There is a Calm Within the Chaos

Psalm 131: There is a Calm Within the Chaos

This is a follow up from my previous blog, There is a King Above the Chaos. While looking into Psalm 29, I had discovered that during the New Years celebration (Rosh Shoshanna), the Jews would recite both of these Psalms. I was struck by how they dovetail. They seem to give the two sides of divine sovereignty and human responsibility. By reciting Psalm 29, the Jews were reminding themselves of God’s sovereign control over the uncontrollable forces in their lives. By reciting Psalm 131, they were reminded of their need to live in dependant trust, as a child trust his parent (interestingly, the parent representing God in this Psalm is the mother). If Psalm 29 can be titled There is a King Above the Chaos, then Psalm 131 can be titled There is a Calm Within the Chaos. We have the calm pictured in Psalm 131 because we have the King pictured in Psalm 29.

Psalm 131:1-3 Yahweh, my heart isn’t haughty, nor my eyes lofty; nor do I concern myself with great matters, or things too wonderful for me. Surely I have stilled and quieted my soul, like a weaned child with his mother, like a weaned child is my soul within me. Israel, hope in Yahweh, from this time forth and forevermore.

As I said in the previous blog, the Psalms usually sum up their teaching in the first or last verses. In this case, we have to look all the way to the end of the Psalm (v 3), Israel, hope in the Yahweh, from this time forth and forevermore. This is what the Psalmist took away from his meditation and now that he has written it out, this is what he wants his readers to take away from his meditation. He wrote down these thoughts and his prayer so that God’s people would hope in him. How does this conclusion come about? The first two verses give two remedies for two tendencies which keep us from placing our hope in God.

Psalm 131:1 Yahweh, my heart isn’t haughty, nor my eyes lofty; nor do I concern myself with great matters, or things too wonderful for me. The first remedy is humility, which is the antidote to arrogance. Humility is confidence in God while arrogance is confidence in self. Arrogance here takes two forms:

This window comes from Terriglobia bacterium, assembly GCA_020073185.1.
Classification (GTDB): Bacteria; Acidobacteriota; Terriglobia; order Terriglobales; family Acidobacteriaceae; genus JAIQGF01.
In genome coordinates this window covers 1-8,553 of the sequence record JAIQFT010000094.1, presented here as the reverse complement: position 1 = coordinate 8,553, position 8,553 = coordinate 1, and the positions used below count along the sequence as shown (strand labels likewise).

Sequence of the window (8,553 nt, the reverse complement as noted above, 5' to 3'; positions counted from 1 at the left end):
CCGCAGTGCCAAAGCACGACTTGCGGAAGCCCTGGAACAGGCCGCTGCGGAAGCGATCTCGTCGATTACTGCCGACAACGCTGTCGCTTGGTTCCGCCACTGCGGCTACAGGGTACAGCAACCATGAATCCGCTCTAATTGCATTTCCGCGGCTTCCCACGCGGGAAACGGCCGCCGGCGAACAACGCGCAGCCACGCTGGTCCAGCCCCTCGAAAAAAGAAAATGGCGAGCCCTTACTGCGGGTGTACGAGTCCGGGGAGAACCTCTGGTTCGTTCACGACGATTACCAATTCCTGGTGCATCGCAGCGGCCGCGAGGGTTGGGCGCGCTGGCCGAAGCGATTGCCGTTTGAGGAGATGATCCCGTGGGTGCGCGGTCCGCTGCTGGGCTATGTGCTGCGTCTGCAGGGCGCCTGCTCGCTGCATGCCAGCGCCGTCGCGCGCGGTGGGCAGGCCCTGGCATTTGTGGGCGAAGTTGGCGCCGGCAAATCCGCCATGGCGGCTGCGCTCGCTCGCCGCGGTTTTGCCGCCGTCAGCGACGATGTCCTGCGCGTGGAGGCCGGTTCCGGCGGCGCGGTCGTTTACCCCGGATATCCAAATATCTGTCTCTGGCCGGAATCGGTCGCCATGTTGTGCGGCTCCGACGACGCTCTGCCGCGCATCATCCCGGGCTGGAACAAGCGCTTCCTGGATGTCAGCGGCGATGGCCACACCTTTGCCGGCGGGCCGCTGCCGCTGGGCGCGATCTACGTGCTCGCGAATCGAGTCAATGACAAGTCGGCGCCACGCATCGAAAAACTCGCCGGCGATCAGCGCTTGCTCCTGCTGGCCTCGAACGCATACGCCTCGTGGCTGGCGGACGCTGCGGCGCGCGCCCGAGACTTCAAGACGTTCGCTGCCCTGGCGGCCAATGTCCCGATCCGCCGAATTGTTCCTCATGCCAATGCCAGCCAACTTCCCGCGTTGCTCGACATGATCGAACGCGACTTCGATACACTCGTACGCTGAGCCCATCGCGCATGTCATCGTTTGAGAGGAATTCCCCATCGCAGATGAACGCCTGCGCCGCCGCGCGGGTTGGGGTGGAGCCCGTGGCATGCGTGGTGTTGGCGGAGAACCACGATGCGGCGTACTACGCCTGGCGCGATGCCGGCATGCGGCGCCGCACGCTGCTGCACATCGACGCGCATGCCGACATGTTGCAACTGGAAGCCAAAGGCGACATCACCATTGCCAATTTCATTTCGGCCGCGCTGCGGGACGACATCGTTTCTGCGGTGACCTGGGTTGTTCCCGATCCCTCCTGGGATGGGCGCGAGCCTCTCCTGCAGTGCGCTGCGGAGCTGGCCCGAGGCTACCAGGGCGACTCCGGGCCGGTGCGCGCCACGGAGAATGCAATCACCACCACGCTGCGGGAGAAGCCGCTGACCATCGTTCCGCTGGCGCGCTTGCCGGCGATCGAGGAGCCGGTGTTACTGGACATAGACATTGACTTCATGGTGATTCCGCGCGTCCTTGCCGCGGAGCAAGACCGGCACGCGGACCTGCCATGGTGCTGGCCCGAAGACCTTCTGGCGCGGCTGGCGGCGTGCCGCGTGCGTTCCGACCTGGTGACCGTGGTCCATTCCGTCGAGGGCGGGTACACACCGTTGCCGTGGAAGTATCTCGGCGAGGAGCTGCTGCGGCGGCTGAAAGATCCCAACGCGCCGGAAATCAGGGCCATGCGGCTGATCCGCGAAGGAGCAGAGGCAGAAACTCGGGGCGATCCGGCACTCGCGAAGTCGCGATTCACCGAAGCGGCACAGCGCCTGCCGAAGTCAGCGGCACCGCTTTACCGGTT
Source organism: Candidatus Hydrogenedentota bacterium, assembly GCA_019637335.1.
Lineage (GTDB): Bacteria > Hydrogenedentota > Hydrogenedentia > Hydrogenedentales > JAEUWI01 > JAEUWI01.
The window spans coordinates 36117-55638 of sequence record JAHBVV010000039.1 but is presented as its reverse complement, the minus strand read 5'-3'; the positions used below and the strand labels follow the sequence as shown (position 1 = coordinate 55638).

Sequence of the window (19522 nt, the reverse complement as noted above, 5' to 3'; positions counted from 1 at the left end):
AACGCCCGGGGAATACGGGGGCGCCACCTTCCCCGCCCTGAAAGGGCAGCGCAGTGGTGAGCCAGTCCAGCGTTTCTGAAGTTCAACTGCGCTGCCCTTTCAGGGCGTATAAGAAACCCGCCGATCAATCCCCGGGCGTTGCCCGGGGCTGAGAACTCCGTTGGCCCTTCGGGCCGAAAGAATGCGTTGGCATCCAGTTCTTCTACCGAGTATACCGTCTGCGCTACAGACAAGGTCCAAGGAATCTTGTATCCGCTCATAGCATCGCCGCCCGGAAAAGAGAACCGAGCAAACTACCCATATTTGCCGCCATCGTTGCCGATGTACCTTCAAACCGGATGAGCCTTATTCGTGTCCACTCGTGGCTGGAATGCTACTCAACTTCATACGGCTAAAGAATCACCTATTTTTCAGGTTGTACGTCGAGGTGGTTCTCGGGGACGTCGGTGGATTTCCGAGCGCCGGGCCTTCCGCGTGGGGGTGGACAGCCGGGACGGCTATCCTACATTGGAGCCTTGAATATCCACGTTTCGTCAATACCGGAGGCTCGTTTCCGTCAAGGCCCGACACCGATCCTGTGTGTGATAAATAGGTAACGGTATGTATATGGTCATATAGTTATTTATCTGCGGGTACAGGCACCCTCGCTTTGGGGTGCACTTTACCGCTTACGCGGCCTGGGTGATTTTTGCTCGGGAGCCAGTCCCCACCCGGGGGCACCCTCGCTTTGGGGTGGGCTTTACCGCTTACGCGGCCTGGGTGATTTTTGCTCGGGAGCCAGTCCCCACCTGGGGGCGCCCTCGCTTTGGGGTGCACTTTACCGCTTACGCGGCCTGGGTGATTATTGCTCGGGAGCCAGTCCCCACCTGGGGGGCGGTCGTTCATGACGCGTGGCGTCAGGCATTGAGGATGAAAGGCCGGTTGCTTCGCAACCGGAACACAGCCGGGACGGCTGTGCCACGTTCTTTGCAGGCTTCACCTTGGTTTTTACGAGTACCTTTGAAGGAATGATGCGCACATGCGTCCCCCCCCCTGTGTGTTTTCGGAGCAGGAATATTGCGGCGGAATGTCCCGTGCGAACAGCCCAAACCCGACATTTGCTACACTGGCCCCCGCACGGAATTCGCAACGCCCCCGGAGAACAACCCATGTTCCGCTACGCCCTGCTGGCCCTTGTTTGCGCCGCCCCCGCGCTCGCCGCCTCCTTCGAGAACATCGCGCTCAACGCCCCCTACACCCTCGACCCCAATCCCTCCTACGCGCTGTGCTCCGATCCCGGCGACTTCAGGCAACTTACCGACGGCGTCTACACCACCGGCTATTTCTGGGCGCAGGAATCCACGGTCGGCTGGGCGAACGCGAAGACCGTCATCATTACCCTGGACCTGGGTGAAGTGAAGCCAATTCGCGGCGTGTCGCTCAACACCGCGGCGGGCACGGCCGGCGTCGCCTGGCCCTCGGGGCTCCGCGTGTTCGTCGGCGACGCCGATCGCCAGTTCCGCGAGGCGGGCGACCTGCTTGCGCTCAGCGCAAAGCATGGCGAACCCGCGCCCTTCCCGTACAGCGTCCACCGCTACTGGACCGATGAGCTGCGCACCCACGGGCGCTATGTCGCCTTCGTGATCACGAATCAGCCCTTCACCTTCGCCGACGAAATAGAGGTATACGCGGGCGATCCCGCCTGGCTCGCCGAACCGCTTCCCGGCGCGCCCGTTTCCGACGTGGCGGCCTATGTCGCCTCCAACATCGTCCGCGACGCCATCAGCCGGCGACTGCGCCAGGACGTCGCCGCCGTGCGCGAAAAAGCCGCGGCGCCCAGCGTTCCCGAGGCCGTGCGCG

The first is in looking down on others. We want our superiority to be known and acknowledged. Certainly, we are better people than this other person. Examples of this abound. Church debate – following the example of public debate – often reflects patronizing contempt for those with whom there is disagreement. In other words, we treat God’s image with contempt.

The second form of arrogance here is presumptuousness. We take on ourselves the responsibility to make everything right as we define right. In our relationship with God, this often means that we have to take care of things as God does not understand the issues as we do, neither does God show the sensitivity towards our feelings we think they deserve. In other words, we treat God’s wisdom with contempt.

When we assert ourselves over people and events, we are kicking God out and hope in God has no place in our lives. The step towards hope in God starts with humbly accepting the terms of creation as God has created it. Not looking down on others, not boasting of what we are and know.

Psalm 131:2 Surely I have stilled and quieted my soul, like a weaned child with his mother, like a weaned child is my soul within me. Verse 2 shows that trust is the antidote to self-centeredness. This verse contains a picture of a weaned child and the Psalmist says that his relationship with God is like that. Let’s look at thepicture.

The first thing to notice is that the child is quiet and composed. During the weaning process, the child is anything but. He is whiney, complaining and worried about his next meal. He has been taken out of his “comfort zone”. Something he considers essential for his survival is being denied him. He is unhappy and demanding until at the end of the process, the whining and fretting have given away to quiet and peace.

So it is with our relationship with God. Early on, God took care of some immature needs, because that is what we needed at that time, but God is not interested in a dysfunctional infantile relationship with his children. He may start denying us some things, maybe asking something from us, maybe it seems like God has turned away completely. We get upset, complain, whine, go on strike and a hundred other things by which we express our displeasure. At the end of the process we find peace in trusting the choices of God who knows what is best.

Another thing to notice is that the child is resting on his mother, the very one who has subjected him to the weaning process. As one writer said, “The child has been broken of regarding his mother as a means of satisfying his own desires and loves the mother for her own sake.” The child finds rest with the very one who from his perspective seemed willing to starve it to death. So, the maturing soul ceases to seek God for his gifts, but now seeks him for his self. God is relentlessly unconcerned about our whims and what our flesh wants. Yet, hope in God takes us to the place where we rest in the presence of God. The antidote for self-centeredness is trust in the one who refuses to indulge our immature desires but in his plan moves us to the image of his Son.

In Psalm 131, David shows that hoping in God means humility which frees us from self-aggrandizement and trust which frees us from enslavement to our self-centered whims.

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